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Steve Schwarz | Archive | Email |  
Staff Writer

Truths and Lies: Week 17

For many, Week 17 is the lull before the real NFL playoffs begin. But for some, this is championship week and for those select few, we will continue to advise you on lineup decisions.

DeAngelo Williams

Wacky Week 17 where DeAngelo Williams or perhaps Fitzgerarld Toussaint will be an elite play.


“Truth does not become more true by virtue of the fact that the entire world agrees with it, nor less so even if the whole world disagrees with it.” - Maimonides

1) Week 17 starting lineups are always an issue with stars sitting in preparation for the playoffs or off-season golf.

Example: Le’Veon Bell (20.2 FPts/G) may have carried you all the way to the final weekend, but with Pittsburgh locked into the No. 3 seed, there is no earthly reason he should see the field on Sunday. Those fantasy owners who handcuffed DeAngelo Williams or perhaps Fitzgerald Toussaint will be rewarded against a Cleveland defense that doesn’t slow down many running backs. Other “locked in” teams to avoid include; Houston (AFC No. 4), Dallas (NFC No. 1) and the New York Giants (NFC No. 5).

2) I was right last week when I said Tyreek Hill would have trouble catching passes against the top-ranked Denver pass defense.

The Chiefs rookie wideout saw five targets, but didn’t catch any of them. On the other hand, Andy Reid smartly used Hill out of the backfield and he rushed for 95 yards and a touchdown on just six carries. I guess that proves that sometimes you can be right and still be wrong.

3) Opportunity is the mother of invention.

You can be a great player, but unless you get a chance to show it, nobody will know. Backups who starred after getting a chance to start made the difference in many leagues. Dak Prescott, Jordan Howard, Jay Ajayi, Tyrell Williams and Tyreek Hill are a few examples of difference-makers who probably weren’t selected on draft day.

4) It will take a miracle for the Tampa Bay Buccaneers to earn a playoff spot.

In addition to a win, the Bucs needs Indianapolis to beat Jacksonville, Dallas to beat Philadelphia, Detroit to beat Green Bay, Tennessee to beat Houston, San Francisco to beat Seattle and, finally, the Washington and the New York Giants to tie. Fortunately, with a 1 p.m. start time, fantasy owners will likely still get their best effort. You can start Jameis Winston, Mike Evans and even Jacquizz Rodgers.

5) Unlikely names will frequent the top-five at each position this weekend.

In 2015, these players posted top-five results in Week 17; Kellen Moore, Ronnie Hillman, Jonathan Grimes, Dennis Funchess and Will Tye. Not a household name among them. The season before that saw Geno Smith, Jordan Todman and Virgil Green make the list. Moral of the story: There could be some big totals available on the waiver wire in Week 17 if you know where to look.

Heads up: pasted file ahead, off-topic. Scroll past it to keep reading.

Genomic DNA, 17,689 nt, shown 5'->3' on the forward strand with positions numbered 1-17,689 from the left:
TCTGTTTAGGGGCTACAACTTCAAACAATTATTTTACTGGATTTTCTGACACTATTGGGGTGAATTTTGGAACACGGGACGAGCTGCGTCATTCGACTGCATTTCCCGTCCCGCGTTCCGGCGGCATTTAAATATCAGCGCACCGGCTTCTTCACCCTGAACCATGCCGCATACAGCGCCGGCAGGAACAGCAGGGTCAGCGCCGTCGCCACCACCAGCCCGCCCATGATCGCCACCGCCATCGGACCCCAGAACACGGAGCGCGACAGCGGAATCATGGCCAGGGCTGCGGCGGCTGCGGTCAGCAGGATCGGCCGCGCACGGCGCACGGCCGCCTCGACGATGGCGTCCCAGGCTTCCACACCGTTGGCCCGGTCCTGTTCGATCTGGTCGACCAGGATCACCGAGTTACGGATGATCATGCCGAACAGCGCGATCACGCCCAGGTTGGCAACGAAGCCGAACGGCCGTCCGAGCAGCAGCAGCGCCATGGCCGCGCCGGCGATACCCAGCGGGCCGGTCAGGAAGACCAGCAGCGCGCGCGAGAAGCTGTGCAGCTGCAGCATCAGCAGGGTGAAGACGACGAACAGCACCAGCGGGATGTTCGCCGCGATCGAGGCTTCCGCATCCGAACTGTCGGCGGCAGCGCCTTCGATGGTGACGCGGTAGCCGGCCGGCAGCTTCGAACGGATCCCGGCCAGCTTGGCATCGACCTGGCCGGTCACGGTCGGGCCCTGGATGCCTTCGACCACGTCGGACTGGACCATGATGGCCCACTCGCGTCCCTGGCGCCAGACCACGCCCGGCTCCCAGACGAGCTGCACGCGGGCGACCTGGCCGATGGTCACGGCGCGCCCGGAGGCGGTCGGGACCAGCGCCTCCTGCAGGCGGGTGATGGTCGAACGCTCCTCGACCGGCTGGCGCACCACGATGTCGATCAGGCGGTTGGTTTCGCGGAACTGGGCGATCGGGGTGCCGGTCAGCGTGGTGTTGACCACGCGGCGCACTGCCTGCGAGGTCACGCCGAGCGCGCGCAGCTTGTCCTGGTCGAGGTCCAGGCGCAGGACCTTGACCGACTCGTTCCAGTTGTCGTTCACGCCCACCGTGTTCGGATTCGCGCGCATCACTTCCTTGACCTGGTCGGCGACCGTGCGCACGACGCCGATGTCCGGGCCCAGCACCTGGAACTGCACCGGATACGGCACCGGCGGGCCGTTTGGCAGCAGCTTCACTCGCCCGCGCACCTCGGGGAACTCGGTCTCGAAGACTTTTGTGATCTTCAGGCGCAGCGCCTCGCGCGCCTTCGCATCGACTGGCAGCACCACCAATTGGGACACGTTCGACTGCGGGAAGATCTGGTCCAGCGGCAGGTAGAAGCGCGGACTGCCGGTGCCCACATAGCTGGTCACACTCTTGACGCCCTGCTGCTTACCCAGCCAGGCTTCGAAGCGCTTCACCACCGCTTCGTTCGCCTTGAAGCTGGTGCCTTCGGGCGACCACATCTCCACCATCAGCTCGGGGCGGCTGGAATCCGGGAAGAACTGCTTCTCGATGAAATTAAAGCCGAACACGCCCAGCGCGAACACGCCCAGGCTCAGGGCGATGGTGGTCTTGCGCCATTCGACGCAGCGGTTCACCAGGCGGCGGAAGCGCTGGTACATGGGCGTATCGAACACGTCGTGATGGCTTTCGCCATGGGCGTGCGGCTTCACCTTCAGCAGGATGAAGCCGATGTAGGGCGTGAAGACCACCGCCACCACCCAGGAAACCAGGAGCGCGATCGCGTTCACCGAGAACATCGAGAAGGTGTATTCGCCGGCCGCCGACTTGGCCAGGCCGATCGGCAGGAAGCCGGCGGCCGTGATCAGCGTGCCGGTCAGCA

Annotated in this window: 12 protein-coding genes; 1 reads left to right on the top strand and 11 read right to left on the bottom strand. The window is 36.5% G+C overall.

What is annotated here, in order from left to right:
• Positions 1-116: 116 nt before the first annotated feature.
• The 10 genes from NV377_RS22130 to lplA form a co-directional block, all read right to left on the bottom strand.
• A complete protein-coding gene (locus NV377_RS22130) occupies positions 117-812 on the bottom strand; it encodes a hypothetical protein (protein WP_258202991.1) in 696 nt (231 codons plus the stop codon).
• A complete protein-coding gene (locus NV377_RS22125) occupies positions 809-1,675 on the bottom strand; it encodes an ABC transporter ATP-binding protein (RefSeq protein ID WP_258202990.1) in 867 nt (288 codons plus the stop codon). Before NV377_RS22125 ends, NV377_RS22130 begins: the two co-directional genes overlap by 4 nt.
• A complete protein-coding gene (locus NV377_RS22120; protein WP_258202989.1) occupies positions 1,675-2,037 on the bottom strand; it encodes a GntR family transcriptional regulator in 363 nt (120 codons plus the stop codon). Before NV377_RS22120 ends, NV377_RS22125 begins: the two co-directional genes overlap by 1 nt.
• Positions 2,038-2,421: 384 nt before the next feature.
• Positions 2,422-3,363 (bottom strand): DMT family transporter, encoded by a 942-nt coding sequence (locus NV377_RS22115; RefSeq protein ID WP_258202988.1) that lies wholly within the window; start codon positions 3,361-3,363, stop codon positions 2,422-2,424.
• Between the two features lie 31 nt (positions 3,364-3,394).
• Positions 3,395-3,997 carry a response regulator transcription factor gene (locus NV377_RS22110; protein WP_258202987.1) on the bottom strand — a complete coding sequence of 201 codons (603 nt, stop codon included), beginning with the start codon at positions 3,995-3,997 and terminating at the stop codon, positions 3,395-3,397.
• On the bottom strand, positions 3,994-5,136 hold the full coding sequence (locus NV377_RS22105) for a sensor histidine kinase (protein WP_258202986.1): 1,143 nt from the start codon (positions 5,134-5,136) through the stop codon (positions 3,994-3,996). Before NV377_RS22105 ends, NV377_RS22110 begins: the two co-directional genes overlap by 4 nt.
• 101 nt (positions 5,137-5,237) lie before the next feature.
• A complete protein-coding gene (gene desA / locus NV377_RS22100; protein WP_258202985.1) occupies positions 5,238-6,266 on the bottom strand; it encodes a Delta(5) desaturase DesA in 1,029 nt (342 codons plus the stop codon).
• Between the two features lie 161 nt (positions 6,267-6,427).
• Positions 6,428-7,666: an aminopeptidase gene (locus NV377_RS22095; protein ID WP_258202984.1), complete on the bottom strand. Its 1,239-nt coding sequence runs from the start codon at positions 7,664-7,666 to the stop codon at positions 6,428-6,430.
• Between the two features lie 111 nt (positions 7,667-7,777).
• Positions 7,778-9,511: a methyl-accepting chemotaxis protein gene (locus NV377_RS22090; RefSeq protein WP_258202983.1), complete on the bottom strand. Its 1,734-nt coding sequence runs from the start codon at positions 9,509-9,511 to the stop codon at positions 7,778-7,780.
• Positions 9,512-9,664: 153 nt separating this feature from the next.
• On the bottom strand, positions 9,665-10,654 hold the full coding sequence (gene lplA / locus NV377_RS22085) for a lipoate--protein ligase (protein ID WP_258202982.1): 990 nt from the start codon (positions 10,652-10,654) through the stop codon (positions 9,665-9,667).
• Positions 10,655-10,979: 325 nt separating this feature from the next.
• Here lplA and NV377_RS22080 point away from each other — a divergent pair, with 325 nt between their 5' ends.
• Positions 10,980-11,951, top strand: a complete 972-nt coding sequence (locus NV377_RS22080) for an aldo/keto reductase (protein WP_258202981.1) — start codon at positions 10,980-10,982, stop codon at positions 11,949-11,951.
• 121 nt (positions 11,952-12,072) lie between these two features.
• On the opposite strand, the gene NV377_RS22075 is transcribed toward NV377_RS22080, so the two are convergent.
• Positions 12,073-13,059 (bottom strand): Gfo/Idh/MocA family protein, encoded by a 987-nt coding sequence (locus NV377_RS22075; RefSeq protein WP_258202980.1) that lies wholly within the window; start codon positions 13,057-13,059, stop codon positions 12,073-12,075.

“Give me just enough information so that I can lie convincingly.” - Stephen King

1) The difference between Russell Wilson this season and the 2015 version is his lack of scrambling.

Not completely true. While he has scored 30 less fantasy points with his feet this season (2.0 FPts/G), he’s also thrown 14 fewer touchdown passes (despite seven in the last two weeks) and three more interceptions. I attribute both to the lack of a strong running threat which pulls linebackers up closer to the line of scrimmage. It’s the absence of “Beast Mode” - Marshawn Lynch.

2) Claiming Oakland backup quarterback Matt McGloin should be a viable replacement for injured Derek Carr.

Sorry, he’s just not “Carr-worthy.” In six career starts back in 2013, McGloin owned a 1-5 record and averaged 16.1 FPts/G. Carr has averaged 21.0 FPts/G this season. Handcuffs only work when the backup can produce like the starter.

3) A great receiver will produce no matter the quarterback situation.

False. Brandon Marshall is down 8.2 FPts/G this season and DeAndre Hopkins is down 6.5 FPts/G. Thanks Ryan Fitzpatrick, Bryce Petty, Brock Osweiler and Tom Savage! Demaryius Thomas has been a shell of himself the past two seasons averaging 9.7 FPts/G after posting 14.2 FPts/G in both 2013 and 2014. Even Antonio Brown is not immune. Over the past two seasons he’s averaged 15.2 FPts/G with Ben Roethlisberger under center and 7.2 points with anyone else.

4) If you draft and trade for the best players you will always win.

Obviously false. Sometimes it’s better to be lucky than good. I won the FFToday Staff league not just because my team got hot at the right time, but because Brandon LaFell posted career high receiving yards (6-130-1 and 19 FPts) and my opponent started Jets wideout Robby Anderson, who failed to score on three targets, after averaging 9.7 targets and 12.4 FPts/G over the previous three games. Winning fantasy football takes both skill and a little luck.

5) Fantasy experts never get anything wrong!

If you prick us, do we not bleed? If you tickle us, do we not laugh? If you poison us, do we not die? OK, don’t get any bright ideas, I was just quoting William Shakespeare. Thanks for reading FFToday these past months and I’ll try to be perfect next season.

Steve Schwarz served as the fantasy sports editor of The Sports Network and is the 2014 FSWA Football Writer of the Year.